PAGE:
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David C Buesch

David is a Research Geologist with Geology, Minerals, Energy, and Geophysics Science Center in Menlo Park, CA. Since joining the USGS in 1992, he has worked on many topics in volcanology, tectonics of southern California, Nevada, and Arizona, groundwater in arid environments in southern CA, and characterization of a possible high-level radioactive waste repository site at Yucca Mountain, NV.

David has been studying the physical and geochemical characteristics of volcanic and sedimentary rocks since his bachelor’s degree. He applies geologic mapping (at many scales) and petrology (microscopy, whole-rock and electron microprobe geochemistry) to a wide variety of projects including (1) depositional and post-depositional processes that formed the rocks, (2) depositional history recorded in a sequence of deposits, (3) structural deformation of rocks through time, and (4) translation of the geologic processes and history that formed the rocks into distributions of hydrogeologic and thermo-mechanical properties used by modelers and land use planners.

David’s first 20 years with the USGS was working on site characterization of a possible high-level radioactive waste repository site in volcanic and sedimentary rocks at Yucca Mountain, Nevada, USA. He worked on detailed mapping of rocks exposed at the land surface and especially those penetrated in boreholes and tunnels. He led in the development of a detailed volcanological-based stratigraphy that was used as the foundation for the 3D site geologic framework model. His work on development of geologic properties that relate to hydrogeologic and thermo-mechanical properties (such as porosity and fractures) helped establish integrated and multi-scale modeling of the site characteristics.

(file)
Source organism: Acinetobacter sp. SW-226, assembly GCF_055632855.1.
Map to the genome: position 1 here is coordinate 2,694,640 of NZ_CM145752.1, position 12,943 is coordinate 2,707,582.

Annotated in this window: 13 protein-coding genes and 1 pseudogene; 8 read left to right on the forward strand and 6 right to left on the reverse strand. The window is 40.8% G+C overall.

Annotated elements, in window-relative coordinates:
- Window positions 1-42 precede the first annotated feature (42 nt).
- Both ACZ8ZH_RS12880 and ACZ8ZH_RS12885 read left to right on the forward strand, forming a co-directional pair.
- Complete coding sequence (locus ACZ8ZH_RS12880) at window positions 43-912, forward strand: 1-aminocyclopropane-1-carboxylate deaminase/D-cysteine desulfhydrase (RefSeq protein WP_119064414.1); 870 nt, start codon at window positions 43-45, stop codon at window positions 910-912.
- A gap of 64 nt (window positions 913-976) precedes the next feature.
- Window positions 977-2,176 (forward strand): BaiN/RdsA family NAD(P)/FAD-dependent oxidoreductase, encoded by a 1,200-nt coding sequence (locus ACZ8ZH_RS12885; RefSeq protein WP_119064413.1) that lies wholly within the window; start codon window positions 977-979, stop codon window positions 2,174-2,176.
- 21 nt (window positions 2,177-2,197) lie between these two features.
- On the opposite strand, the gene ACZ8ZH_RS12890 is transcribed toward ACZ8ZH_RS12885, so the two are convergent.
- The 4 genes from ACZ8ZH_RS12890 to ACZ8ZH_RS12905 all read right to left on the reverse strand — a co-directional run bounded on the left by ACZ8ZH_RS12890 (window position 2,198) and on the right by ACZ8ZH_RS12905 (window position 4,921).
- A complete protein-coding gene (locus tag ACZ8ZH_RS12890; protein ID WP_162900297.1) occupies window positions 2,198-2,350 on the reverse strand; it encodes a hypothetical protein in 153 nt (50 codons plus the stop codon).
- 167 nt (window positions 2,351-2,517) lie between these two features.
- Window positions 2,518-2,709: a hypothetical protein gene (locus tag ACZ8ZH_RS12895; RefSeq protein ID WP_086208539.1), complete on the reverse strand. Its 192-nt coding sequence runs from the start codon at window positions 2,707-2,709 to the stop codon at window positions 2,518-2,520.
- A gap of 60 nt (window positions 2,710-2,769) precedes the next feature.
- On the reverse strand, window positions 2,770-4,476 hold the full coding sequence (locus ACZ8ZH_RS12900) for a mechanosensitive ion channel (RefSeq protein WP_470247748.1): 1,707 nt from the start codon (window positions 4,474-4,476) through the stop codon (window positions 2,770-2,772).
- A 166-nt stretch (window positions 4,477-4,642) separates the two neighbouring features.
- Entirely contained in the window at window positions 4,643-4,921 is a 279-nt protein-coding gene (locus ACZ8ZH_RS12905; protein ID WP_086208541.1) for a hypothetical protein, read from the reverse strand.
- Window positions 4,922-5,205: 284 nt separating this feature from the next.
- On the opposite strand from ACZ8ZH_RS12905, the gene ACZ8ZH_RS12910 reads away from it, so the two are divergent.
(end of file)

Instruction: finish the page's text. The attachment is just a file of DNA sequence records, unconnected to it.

David is currently working in the Mojave Desert, California, on groundwater investigations and structural deformation in the Eastern California Shear Zone, a zone of faults that accommodate motion of the North American and Pacific tectonic plates. His focus is on rocks that formed 2-25 million years ago with detailed studies of volcanic deposits (from lava flow, pyroclastic flow, and fallout tephra processes) and sedimentary deposits (from stream flow, avalanche, and aeolian process), and how these rocks were deformed to help build deep-time geologic frameworks for groundwater basins and earthquake hazards.

*Disclaimer: Listing outside positions with professional scientific organizations on this Staff Profile are for informational purposes only and do not constitute an endorsement of those professional scientific organizations or their activities by the USGS, Department of the Interior, or U.S. Government